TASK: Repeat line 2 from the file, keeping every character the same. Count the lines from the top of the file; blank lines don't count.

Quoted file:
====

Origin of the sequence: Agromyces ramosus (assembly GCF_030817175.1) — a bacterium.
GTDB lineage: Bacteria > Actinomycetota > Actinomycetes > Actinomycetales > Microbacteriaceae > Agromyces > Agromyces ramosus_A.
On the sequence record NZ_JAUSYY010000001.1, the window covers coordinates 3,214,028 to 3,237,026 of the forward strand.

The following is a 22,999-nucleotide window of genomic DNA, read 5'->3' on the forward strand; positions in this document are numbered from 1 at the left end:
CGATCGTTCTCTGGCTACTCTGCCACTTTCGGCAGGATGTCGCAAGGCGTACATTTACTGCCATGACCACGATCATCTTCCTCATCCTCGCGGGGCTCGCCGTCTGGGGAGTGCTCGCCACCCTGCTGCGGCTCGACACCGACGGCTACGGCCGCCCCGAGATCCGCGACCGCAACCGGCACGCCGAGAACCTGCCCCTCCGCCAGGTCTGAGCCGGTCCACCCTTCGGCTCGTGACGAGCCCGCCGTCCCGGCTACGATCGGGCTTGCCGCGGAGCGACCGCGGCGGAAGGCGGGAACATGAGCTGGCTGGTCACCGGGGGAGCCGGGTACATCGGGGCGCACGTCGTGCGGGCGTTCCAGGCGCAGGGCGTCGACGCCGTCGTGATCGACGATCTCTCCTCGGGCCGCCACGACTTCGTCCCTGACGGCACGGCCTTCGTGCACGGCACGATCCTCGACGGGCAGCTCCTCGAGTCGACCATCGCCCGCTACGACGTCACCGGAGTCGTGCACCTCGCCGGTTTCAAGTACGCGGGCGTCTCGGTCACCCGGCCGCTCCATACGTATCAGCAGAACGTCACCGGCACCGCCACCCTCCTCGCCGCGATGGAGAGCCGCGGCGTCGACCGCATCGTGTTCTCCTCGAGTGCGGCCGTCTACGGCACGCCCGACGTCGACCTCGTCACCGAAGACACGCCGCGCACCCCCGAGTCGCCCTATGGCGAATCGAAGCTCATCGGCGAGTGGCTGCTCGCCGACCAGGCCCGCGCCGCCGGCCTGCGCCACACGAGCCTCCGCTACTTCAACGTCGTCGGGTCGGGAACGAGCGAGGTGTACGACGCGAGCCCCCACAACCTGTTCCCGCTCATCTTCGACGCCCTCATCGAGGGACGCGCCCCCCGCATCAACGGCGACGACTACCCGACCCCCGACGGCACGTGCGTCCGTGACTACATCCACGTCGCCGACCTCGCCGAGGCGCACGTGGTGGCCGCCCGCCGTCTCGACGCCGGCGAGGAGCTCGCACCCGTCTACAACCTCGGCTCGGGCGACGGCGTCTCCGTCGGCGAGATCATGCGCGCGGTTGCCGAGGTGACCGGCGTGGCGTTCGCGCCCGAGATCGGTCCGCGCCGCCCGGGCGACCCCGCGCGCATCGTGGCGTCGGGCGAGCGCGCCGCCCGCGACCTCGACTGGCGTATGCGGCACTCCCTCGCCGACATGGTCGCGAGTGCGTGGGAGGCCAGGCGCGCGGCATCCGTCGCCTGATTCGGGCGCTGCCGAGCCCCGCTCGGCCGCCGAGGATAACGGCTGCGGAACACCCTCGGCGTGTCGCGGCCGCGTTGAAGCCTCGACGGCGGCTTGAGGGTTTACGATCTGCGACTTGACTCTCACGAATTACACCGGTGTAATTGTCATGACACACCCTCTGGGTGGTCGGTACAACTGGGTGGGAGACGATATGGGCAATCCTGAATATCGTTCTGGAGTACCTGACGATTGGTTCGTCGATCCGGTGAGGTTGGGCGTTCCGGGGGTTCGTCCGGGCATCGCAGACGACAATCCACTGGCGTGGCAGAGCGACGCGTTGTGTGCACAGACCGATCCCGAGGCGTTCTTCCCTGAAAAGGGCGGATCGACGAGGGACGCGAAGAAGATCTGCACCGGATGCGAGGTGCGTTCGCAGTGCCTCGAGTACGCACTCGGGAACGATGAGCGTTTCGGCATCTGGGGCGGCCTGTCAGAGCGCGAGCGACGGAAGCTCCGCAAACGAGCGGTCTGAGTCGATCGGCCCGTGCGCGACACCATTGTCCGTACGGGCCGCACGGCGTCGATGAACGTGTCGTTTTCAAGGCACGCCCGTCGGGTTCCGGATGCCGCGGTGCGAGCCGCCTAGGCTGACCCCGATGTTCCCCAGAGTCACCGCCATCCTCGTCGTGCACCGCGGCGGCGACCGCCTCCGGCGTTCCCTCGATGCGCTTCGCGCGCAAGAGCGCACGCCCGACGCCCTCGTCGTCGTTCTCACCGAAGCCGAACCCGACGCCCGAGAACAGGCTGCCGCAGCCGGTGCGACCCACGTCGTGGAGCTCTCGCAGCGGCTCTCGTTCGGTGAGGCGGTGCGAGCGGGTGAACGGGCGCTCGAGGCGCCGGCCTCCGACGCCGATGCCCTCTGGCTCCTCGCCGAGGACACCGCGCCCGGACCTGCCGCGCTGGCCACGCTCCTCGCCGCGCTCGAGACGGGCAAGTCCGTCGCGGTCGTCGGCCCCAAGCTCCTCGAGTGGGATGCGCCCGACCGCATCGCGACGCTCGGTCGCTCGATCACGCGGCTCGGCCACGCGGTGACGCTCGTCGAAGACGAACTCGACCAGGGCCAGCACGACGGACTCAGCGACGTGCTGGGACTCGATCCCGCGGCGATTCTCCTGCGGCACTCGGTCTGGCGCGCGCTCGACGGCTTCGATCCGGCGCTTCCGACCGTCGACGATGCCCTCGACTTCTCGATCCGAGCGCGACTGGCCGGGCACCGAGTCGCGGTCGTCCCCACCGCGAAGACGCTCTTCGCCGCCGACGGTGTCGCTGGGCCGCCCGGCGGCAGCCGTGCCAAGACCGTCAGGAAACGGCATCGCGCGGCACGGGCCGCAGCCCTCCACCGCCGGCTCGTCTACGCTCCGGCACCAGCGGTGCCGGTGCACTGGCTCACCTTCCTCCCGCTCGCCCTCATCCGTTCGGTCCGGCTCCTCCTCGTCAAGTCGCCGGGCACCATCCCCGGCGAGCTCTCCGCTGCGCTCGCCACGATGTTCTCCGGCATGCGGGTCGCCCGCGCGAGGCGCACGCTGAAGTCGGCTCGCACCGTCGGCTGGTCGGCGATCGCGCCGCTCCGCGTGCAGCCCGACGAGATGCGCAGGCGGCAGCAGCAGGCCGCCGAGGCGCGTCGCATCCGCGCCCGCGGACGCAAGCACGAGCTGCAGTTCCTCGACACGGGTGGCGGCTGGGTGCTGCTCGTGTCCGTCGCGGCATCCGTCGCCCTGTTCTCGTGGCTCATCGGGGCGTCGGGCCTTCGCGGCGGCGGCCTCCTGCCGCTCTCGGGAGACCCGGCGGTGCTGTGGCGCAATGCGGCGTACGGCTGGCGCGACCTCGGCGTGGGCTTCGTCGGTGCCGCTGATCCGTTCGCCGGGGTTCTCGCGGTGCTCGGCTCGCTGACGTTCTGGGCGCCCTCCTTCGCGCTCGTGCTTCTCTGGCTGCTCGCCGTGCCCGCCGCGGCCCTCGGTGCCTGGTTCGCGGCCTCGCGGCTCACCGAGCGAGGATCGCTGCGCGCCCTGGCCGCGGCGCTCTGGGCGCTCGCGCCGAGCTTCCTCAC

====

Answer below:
GTDB lineage: Bacteria > Actinomycetota > Actinomycetes > Actinomycetales > Microbacteriaceae > Agromyces > Agromyces ramosus_A.